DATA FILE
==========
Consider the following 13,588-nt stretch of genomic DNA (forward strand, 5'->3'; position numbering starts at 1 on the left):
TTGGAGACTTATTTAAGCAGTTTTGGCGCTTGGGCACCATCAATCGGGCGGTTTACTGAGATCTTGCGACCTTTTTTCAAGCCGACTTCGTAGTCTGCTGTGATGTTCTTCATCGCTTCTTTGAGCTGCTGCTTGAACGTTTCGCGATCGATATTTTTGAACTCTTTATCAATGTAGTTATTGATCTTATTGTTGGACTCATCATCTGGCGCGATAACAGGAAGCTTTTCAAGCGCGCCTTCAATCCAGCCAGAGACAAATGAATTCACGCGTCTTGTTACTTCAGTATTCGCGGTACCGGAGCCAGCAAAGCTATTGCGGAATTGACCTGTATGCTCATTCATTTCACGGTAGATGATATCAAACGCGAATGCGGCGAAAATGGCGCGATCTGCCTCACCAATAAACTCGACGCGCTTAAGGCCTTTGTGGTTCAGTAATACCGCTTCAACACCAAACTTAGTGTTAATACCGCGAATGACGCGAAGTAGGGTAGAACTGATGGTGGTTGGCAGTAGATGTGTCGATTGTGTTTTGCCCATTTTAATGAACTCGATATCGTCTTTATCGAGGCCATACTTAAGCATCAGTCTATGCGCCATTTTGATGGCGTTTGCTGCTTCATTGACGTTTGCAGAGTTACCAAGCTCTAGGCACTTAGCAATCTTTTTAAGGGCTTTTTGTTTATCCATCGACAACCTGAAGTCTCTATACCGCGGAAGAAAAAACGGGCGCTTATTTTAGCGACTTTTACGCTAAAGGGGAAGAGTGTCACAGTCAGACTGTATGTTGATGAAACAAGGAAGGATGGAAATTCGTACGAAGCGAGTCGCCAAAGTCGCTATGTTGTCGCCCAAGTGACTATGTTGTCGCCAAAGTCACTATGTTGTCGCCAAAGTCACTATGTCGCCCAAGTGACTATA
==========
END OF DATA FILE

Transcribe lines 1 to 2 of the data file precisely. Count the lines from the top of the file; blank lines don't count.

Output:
Consider the following 13,588-nt stretch of genomic DNA (forward strand, 5'->3'; position numbering starts at 1 on the left):
TTGGAGACTTATTTAAGCAGTTTTGGCGCTTGGGCACCATCAATCGGGCGGTTTACTGAGATCTTGCGACCTTTTTTCAAGCCGACTTCGTAGTCTGCTGTGATGTTCTTCATCGCTTCTTTGAGCTGCTGCTTGAACGTTTCGCGATCGATATTTTTGAACTCTTTATCAATGTAGTTATTGATCTTATTGTTGGACTCATCATCTGGCGCGATAACAGGAAGCTTTTCAAGCGCGCCTTCAATCCAGCCAGAGACAAATGAATTCACGCGTCTTGTTACTTCAGTATTCGCGGTACCGGAGCCAGCAAAGCTATTGCGGAATTGACCTGTATGCTCATTCATTTCACGGTAGATGATATCAAACGCGAATGCGGCGAAAATGGCGCGATCTGCCTCACCAATAAACTCGACGCGCTTAAGGCCTTTGTGGTTCAGTAATACCGCTTCAACACCAAACTTAGTGTTAATACCGCGAATGACGCGAAGTAGGGTAGAACTGATGGTGGTTGGCAGTAGATGTGTCGATTGTGTTTTGCCCATTTTAATGAACTCGATATCGTCTTTATCGAGGCCATACTTAAGCATCAGTCTATGCGCCATTTTGATGGCGTTTGCTGCTTCATTGACGTTTGCAGAGTTACCAAGCTCTAGGCACTTAGCAATCTTTTTAAGGGCTTTTTGTTTATCCATCGACAACCTGAAGTCTCTATACCGCGGAAGAAAAAACGGGCGCTTATTTTAGCGACTTTTACGCTAAAGGGGAAGAGTGTCACAGTCAGACTGTATGTTGATGAAACAAGGAAGGATGGAAATTCGTACGAAGCGAGTCGCCAAAGTCGCTATGTTGTCGCCCAAGTGACTATGTTGTCGCCAAAGTCACTATGTTGTCGCCAAAGTCACTATGTCGCCCAAGTGACTATA